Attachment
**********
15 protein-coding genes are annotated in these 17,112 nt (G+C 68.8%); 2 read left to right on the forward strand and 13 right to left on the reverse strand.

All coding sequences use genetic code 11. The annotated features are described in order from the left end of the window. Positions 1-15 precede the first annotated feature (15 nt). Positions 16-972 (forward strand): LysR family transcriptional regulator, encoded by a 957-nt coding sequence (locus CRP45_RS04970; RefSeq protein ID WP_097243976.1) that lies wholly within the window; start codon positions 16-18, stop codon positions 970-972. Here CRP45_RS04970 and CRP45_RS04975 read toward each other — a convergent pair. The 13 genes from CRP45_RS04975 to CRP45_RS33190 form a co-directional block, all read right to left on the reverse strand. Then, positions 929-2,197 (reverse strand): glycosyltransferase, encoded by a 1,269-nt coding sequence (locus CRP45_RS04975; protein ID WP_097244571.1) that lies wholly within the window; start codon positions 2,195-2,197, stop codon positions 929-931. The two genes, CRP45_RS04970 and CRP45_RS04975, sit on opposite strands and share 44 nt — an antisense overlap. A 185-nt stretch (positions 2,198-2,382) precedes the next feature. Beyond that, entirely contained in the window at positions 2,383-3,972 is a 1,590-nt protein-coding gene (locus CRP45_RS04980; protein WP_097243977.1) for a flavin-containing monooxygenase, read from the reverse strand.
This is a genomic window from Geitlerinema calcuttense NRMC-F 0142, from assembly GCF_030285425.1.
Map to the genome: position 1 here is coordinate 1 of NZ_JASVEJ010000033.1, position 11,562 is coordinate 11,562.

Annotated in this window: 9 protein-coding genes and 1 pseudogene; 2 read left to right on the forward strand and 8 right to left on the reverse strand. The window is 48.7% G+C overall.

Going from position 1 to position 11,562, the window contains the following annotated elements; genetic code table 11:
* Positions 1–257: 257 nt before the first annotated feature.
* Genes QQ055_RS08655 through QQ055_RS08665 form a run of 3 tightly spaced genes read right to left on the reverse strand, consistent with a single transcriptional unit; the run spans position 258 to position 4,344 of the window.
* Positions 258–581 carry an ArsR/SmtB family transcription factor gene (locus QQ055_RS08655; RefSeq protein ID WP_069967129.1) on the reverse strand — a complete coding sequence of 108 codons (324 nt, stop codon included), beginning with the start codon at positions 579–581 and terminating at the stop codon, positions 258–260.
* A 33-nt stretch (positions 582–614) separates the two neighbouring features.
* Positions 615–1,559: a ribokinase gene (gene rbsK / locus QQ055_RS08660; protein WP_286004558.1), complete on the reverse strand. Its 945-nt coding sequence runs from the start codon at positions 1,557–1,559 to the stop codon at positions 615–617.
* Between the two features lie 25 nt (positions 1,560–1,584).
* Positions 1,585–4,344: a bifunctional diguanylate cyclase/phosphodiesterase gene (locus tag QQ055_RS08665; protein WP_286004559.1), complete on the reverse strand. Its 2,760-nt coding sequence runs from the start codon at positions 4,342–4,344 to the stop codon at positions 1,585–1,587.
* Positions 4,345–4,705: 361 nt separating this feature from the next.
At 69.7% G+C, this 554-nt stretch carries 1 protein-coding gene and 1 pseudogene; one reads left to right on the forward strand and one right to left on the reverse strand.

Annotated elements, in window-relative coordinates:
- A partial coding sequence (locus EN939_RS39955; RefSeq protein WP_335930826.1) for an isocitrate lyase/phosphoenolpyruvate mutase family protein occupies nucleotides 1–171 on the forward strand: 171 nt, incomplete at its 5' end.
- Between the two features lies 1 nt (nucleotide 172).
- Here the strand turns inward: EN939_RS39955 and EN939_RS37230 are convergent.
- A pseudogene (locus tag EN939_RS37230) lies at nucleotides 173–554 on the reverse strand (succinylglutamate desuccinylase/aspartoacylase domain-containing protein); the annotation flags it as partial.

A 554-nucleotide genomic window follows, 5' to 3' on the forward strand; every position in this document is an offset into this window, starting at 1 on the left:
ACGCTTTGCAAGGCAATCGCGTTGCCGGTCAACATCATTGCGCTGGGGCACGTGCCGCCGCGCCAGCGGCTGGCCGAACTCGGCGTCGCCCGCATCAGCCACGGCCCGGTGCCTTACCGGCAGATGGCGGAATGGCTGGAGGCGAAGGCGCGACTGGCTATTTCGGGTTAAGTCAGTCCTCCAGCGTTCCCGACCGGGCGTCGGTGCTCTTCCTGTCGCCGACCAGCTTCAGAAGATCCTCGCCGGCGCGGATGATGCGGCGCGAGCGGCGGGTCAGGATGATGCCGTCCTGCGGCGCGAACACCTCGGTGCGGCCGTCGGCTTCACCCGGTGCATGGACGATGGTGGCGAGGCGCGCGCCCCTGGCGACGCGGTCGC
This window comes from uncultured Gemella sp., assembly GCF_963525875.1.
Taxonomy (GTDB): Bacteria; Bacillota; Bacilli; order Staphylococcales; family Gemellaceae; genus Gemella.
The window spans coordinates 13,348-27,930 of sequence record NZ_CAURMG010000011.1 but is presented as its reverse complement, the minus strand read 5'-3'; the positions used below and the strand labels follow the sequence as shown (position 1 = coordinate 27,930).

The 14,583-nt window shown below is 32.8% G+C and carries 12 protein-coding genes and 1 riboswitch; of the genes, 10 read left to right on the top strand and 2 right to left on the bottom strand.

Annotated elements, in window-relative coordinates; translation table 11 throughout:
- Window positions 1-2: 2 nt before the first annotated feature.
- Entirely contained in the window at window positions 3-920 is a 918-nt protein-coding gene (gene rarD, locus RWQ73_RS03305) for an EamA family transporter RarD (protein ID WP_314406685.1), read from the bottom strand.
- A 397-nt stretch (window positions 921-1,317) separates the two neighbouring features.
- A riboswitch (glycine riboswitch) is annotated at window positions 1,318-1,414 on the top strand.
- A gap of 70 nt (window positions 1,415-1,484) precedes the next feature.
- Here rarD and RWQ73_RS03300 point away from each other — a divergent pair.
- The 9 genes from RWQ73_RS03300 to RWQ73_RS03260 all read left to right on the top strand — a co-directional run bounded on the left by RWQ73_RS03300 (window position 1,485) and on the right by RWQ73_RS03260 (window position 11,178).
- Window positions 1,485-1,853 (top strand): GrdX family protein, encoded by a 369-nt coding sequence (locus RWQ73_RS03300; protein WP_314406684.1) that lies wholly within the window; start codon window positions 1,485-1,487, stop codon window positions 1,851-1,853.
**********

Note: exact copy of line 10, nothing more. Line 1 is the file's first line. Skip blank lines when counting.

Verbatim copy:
* A 33-nt stretch (positions 582–614) separates the two neighbouring features.